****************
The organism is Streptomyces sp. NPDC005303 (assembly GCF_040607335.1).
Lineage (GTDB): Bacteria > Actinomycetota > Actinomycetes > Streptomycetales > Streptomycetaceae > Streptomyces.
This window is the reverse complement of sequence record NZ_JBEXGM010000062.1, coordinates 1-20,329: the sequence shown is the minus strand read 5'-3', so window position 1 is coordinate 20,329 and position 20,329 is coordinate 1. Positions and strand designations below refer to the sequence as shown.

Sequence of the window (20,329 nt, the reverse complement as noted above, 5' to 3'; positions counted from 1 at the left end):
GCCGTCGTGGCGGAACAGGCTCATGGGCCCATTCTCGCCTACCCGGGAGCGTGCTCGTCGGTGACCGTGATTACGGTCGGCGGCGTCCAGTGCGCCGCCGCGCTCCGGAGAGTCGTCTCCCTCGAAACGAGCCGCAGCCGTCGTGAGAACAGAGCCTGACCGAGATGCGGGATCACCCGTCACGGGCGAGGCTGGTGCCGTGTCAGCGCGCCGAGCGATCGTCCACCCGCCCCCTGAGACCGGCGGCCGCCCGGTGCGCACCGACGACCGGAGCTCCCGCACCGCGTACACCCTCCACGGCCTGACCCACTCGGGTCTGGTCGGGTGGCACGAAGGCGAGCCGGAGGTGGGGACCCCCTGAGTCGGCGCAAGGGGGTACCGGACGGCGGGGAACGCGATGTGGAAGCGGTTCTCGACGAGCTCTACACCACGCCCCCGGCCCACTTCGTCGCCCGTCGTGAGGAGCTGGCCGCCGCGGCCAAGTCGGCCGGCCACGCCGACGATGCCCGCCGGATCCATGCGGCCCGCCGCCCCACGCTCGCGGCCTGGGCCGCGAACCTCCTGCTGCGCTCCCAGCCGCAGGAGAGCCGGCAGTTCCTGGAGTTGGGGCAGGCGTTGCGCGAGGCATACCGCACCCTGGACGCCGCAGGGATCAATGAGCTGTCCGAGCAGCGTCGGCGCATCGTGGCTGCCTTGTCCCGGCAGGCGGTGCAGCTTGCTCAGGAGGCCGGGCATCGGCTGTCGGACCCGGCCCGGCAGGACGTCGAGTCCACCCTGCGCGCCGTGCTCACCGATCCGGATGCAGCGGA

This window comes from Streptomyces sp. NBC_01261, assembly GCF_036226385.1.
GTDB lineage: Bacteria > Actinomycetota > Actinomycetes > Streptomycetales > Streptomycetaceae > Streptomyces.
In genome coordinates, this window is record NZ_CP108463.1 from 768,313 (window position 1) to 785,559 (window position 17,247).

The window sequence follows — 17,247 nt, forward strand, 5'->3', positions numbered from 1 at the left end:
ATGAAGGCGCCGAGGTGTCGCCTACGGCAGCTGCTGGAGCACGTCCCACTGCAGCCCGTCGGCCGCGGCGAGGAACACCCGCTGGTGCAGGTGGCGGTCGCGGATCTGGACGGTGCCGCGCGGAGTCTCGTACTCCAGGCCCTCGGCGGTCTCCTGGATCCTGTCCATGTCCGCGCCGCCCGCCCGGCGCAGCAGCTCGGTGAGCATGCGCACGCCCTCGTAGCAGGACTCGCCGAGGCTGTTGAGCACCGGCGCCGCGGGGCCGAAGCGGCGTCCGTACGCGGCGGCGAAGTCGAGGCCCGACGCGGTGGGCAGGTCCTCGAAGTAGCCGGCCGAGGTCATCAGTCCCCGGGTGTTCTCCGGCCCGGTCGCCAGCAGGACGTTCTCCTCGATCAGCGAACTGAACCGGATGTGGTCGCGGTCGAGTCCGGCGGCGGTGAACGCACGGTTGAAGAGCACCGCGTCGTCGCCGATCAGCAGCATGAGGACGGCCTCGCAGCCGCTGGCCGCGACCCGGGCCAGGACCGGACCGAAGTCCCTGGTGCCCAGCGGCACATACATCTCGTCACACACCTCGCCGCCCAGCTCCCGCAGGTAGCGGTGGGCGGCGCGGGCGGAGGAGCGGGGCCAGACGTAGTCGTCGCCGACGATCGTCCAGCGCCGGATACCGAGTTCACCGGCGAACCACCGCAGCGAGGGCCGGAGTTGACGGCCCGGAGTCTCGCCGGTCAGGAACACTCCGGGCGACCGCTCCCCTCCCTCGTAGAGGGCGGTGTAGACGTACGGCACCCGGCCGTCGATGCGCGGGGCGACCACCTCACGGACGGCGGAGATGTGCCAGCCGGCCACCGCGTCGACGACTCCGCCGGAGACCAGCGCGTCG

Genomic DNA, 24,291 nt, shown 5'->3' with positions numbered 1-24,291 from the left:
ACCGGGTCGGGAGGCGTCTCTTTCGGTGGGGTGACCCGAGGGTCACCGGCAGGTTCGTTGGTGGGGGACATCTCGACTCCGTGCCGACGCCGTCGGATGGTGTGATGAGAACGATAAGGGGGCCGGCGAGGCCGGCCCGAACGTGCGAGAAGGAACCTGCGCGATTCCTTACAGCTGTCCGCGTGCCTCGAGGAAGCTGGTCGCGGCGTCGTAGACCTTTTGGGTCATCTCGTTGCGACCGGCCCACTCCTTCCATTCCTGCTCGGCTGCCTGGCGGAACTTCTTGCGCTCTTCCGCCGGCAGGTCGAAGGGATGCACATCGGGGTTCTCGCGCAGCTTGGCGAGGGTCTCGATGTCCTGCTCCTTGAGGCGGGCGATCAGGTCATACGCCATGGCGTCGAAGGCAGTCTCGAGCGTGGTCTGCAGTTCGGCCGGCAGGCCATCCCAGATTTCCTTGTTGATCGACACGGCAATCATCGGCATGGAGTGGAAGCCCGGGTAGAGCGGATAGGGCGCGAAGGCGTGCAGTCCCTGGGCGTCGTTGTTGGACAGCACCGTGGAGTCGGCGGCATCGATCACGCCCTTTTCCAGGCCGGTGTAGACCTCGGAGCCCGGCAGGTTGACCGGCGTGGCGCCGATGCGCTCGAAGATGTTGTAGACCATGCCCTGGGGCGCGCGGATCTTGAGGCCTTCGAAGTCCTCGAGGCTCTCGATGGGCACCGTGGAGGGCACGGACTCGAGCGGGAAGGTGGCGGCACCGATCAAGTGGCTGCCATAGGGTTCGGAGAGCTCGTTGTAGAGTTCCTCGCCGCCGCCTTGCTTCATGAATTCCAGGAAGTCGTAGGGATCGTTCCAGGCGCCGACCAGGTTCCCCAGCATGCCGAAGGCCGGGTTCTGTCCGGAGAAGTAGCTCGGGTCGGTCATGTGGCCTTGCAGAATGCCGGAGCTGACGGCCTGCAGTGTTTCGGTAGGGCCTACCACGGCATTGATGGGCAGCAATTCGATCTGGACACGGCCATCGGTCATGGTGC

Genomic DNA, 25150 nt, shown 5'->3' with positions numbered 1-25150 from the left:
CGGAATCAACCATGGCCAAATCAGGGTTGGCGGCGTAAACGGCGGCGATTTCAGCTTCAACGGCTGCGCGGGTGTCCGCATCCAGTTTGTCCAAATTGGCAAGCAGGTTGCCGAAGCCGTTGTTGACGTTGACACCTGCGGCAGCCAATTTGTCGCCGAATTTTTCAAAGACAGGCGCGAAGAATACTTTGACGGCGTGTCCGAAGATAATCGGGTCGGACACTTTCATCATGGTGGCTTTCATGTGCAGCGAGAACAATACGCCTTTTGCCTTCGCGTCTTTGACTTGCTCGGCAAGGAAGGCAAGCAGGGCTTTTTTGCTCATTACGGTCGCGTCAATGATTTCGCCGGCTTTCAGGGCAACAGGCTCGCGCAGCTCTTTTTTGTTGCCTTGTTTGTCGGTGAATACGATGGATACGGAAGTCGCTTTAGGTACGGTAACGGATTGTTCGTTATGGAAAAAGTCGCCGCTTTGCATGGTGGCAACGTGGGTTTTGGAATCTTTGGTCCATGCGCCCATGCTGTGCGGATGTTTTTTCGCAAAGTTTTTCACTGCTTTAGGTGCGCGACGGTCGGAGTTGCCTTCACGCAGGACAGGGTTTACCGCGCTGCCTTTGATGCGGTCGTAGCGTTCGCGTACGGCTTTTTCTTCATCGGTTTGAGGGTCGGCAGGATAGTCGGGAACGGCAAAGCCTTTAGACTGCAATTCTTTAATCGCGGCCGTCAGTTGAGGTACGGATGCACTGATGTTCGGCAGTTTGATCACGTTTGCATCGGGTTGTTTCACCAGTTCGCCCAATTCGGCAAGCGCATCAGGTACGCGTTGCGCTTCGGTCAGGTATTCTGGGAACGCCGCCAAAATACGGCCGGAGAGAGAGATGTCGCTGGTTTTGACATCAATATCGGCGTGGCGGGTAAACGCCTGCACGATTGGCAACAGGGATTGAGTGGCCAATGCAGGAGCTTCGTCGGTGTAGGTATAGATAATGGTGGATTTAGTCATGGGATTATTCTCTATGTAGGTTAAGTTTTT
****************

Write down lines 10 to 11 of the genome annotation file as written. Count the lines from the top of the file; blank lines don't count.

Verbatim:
ATGAAGGCGCCGAGGTGTCGCCTACGGCAGCTGCTGGAGCACGTCCCACTGCAGCCCGTCGGCCGCGGCGAGGAACACCCGCTGGTGCAGGTGGCGGTCGCGGATCTGGACGGTGCCGCGCGGAGTCTCGTACTCCAGGCCCTCGGCGGTCTCCTGGATCCTGTCCATGTCCGCGCCGCCCGCCCGGCGCAGCAGCTCGGTGAGCATGCGCACGCCCTCGTAGCAGGACTCGCCGAGGCTGTTGAGCACCGGCGCCGCGGGGCCGAAGCGGCGTCCGTACGCGGCGGCGAAGTCGAGGCCCGACGCGGTGGGCAGGTCCTCGAAGTAGCCGGCCGAGGTCATCAGTCCCCGGGTGTTCTCCGGCCCGGTCGCCAGCAGGACGTTCTCCTCGATCAGCGAACTGAACCGGATGTGGTCGCGGTCGAGTCCGGCGGCGGTGAACGCACGGTTGAAGAGCACCGCGTCGTCGCCGATCAGCAGCATGAGGACGGCCTCGCAGCCGCTGGCCGCGACCCGGGCCAGGACCGGACCGAAGTCCCTGGTGCCCAGCGGCACATACATCTCGTCACACACCTCGCCGCCCAGCTCCCGCAGGTAGCGGTGGGCGGCGCGGGCGGAGGAGCGGGGCCAGACGTAGTCGTCGCCGACGATCGTCCAGCGCCGGATACCGAGTTCACCGGCGAACCACCGCAGCGAGGGCCGGAGTTGACGGCCCGGAGTCTCGCCGGTCAGGAACACTCCGGGCGACCGCTCCCCTCCCTCGTAGAGGGCGGTGTAGACGTACGGCACCCGGCCGTCGATGCGCGGGGCGACCACCTCACGGACGGCGGAGATGTGCCAGCCGGCCACCGCGTCGACGACTCCGCCGGAGACCAGCGCGTCG

Genomic DNA, 24,291 nt, shown 5'->3' with positions numbered 1-24,291 from the left: